Can I learn how to weld by myself?

I’m an electrical engineer by trade and I have some experience with typical DIY type projects around the house. I’m interested in taking on a project that will require some basic welding and I’d like to know if it’s reasonable to expect that I could teach myself. Google turns up a bunch of guides for beginners, but I’d appreciate some comments from people with experience. Am I kidding myself here?

Also, assuming this is feasible, can you recommend some beginner level equipment? I don’t currently have access to a 230VAC/50A circuit so I’d prefer something that can run on 120VAC/15A.

I asked exactly this question a while back - and I got some fairly good answers. I can’t link to the thread, as the search function is currently disabled… Grrr…

You might want to check with your local community college, mine had a welding course when I was attending but I never took it. I wished now that I had.

Basic welding isn’t that hard but I would expect some safety issues by teaching yourself. At the very least, get a good book and follow it. However, I am pretty certain you cannot be become a good welder by teaching yourself. If you want to weld anything more than a couple of pieces of iron together, you need someone to teach you. If you want maximum strength from your welds for structural purposes or if you just want the welds to look neat, then you probably need someone to teach you.

I can do basic welding but I learned it in high school. My younger brother went to a real welding school for almost a year before he went into the Marines and there was a lot to it especially when you need to weld metals like aluminum.

Good advice. You don’t want your safety depending on an amateur weld. That said, my brother is self-taught and welds his own towing hitches, etc., and has had no problems that I know of. Anybody who welds for a living carries multiple certifications that must be renewed periodically.

In my opinion, it’s easier for a beginner to learn with a MIG (metal - inert gas) welder than it is to use a traditional arc welder that uses a “stick” that’s surrounded with flux. Instead of a solid flux, carbon dioxide is used to shield the weld from oxygen to limit the amount of “slag” formed. Slag is very porous, and pores have no place in a good weld. You can pick up a Lincon from Sears for around $300, not counting the price for gas and daughter material, which should be about $20 each.

Although it may take a bit of fiddling for an inexperienced person to get the feed and temperature right, it’s not too difficult. Your first few welds may be strong, but I can promise you they won’t be pretty. When I was learning, as I’d finish a bead, the foreman would come over and whack the part with a 10 pound sledgehammer! Quality control at its finest.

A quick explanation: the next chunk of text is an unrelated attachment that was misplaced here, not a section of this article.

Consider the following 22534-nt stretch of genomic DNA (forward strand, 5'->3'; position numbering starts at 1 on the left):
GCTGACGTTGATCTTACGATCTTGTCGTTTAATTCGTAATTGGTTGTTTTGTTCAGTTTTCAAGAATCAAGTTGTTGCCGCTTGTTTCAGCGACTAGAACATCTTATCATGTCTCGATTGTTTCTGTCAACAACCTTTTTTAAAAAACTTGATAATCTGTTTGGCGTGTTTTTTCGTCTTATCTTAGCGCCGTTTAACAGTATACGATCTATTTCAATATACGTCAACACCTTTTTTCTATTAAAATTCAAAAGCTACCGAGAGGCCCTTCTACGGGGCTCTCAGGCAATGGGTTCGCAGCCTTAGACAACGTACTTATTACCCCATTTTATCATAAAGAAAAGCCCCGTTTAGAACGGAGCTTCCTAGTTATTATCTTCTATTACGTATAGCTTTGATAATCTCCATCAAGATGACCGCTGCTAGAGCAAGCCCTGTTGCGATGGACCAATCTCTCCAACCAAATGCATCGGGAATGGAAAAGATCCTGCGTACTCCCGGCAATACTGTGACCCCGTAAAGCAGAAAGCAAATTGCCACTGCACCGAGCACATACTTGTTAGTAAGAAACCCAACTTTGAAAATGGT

If you try to learn solely from reading, any time they talk about the “puddle”, pay real close attention.

I bought a MIG welder from Harbor Freight ten years ago and taught myself to weld with it. I’m still learning, but I’ve been able to do useful things with it since the first day.

Thanks for the tips. For this first project, I’d just need to weld some pieces of 2x2 box steel together at 90 deg angles to make a rectangle. There’d be one or two small pieces welded on to the outside of this frame. How difficult would something like this be for a noob?

Miller and Lincoln (and I’m sure others) make 120V wire welders that use flux-core wire, thus eliminating the need for shielding gas. They’re in the $400-500 price range. I’ve used a Lincoln to weld up to 1/4 thick mild steel, but I wouldn’t rely on it for strength at that thickness.

The main down side to the 120V welders is that they have a short duty cycle. You can weld for about a minute then you have to let the machine cool for about ten minutes.

I don’t know of any stick welders that run on 120V.

If you understand the theory, the rest is just practice, practive, practice. :slight_smile: Personally, I think it’s fun.

Concerning safety - well, you shouldn’t weld a broken handle on a lawnmover that leaks oil and is covered with oily, dry grass. Also, that’s not a good time to find out your fire extinguisher lost its charge. So, in your list of safety gear, include a good fire extinguisher.

I don’t know how to weld, but I’ve mentioned this before. Whatever you do, do NOT get flashburn. My husband, at the time an inside wireman, was working too close to someone welding, and the arc light flash burned his corneas. I cannot even express to you the pain he was in.
Not a real extensive article on Wiki, but that’s the gist of it.
Seriously. Bloody. Painful. Do not mess around. Keep your mask on.

I came in to mention this, too. My (lawyer) father took a welding class and did a couple little welding projects after.

Anyone with a MIG welder can stick two pieces of metal together. How strong that joint will be is a function of training and/or experience.